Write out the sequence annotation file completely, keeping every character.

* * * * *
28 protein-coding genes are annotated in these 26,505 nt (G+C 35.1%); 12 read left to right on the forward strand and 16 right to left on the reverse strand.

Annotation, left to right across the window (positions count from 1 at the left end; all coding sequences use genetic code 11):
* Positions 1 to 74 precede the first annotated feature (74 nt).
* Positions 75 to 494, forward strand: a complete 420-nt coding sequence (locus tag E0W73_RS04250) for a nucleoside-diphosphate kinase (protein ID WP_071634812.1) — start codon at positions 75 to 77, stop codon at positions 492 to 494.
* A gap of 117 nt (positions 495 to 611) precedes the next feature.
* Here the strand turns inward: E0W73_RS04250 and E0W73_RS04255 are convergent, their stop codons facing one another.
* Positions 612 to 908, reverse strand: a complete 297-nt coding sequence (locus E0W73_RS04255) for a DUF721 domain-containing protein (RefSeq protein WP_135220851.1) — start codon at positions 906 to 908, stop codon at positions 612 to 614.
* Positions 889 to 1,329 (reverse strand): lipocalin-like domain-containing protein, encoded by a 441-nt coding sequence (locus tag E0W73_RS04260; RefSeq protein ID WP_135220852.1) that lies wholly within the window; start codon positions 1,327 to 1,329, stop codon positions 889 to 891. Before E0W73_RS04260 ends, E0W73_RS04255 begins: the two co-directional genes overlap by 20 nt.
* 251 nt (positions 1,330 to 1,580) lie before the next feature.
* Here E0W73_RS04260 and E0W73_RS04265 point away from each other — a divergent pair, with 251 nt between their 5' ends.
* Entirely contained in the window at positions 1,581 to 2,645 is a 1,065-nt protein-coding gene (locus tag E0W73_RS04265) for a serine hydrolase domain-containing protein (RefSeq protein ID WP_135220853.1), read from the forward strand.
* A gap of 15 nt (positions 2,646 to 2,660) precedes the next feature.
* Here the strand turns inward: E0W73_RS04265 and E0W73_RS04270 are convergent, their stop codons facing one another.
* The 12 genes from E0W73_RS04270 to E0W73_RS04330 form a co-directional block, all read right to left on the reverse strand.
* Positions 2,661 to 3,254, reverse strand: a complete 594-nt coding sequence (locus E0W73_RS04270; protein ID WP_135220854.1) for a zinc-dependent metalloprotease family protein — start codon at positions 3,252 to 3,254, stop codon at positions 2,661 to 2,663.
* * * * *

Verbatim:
28 protein-coding genes are annotated in these 26,505 nt (G+C 35.1%); 12 read left to right on the forward strand and 16 right to left on the reverse strand.

Annotation, left to right across the window (positions count from 1 at the left end; all coding sequences use genetic code 11):
* Positions 1 to 74 precede the first annotated feature (74 nt).
* Positions 75 to 494, forward strand: a complete 420-nt coding sequence (locus tag E0W73_RS04250) for a nucleoside-diphosphate kinase (protein ID WP_071634812.1) — start codon at positions 75 to 77, stop codon at positions 492 to 494.
* A gap of 117 nt (positions 495 to 611) precedes the next feature.
* Here the strand turns inward: E0W73_RS04250 and E0W73_RS04255 are convergent, their stop codons facing one another.
* Positions 612 to 908, reverse strand: a complete 297-nt coding sequence (locus E0W73_RS04255) for a DUF721 domain-containing protein (RefSeq protein WP_135220851.1) — start codon at positions 906 to 908, stop codon at positions 612 to 614.
* Positions 889 to 1,329 (reverse strand): lipocalin-like domain-containing protein, encoded by a 441-nt coding sequence (locus tag E0W73_RS04260; RefSeq protein ID WP_135220852.1) that lies wholly within the window; start codon positions 1,327 to 1,329, stop codon positions 889 to 891. Before E0W73_RS04260 ends, E0W73_RS04255 begins: the two co-directional genes overlap by 20 nt.
* 251 nt (positions 1,330 to 1,580) lie before the next feature.
* Here E0W73_RS04260 and E0W73_RS04265 point away from each other — a divergent pair, with 251 nt between their 5' ends.
* Entirely contained in the window at positions 1,581 to 2,645 is a 1,065-nt protein-coding gene (locus tag E0W73_RS04265) for a serine hydrolase domain-containing protein (RefSeq protein ID WP_135220853.1), read from the forward strand.
* A gap of 15 nt (positions 2,646 to 2,660) precedes the next feature.
* Here the strand turns inward: E0W73_RS04265 and E0W73_RS04270 are convergent, their stop codons facing one another.
* The 12 genes from E0W73_RS04270 to E0W73_RS04330 form a co-directional block, all read right to left on the reverse strand.
* Positions 2,661 to 3,254, reverse strand: a complete 594-nt coding sequence (locus E0W73_RS04270; protein ID WP_135220854.1) for a zinc-dependent metalloprotease family protein — start codon at positions 3,252 to 3,254, stop codon at positions 2,661 to 2,663.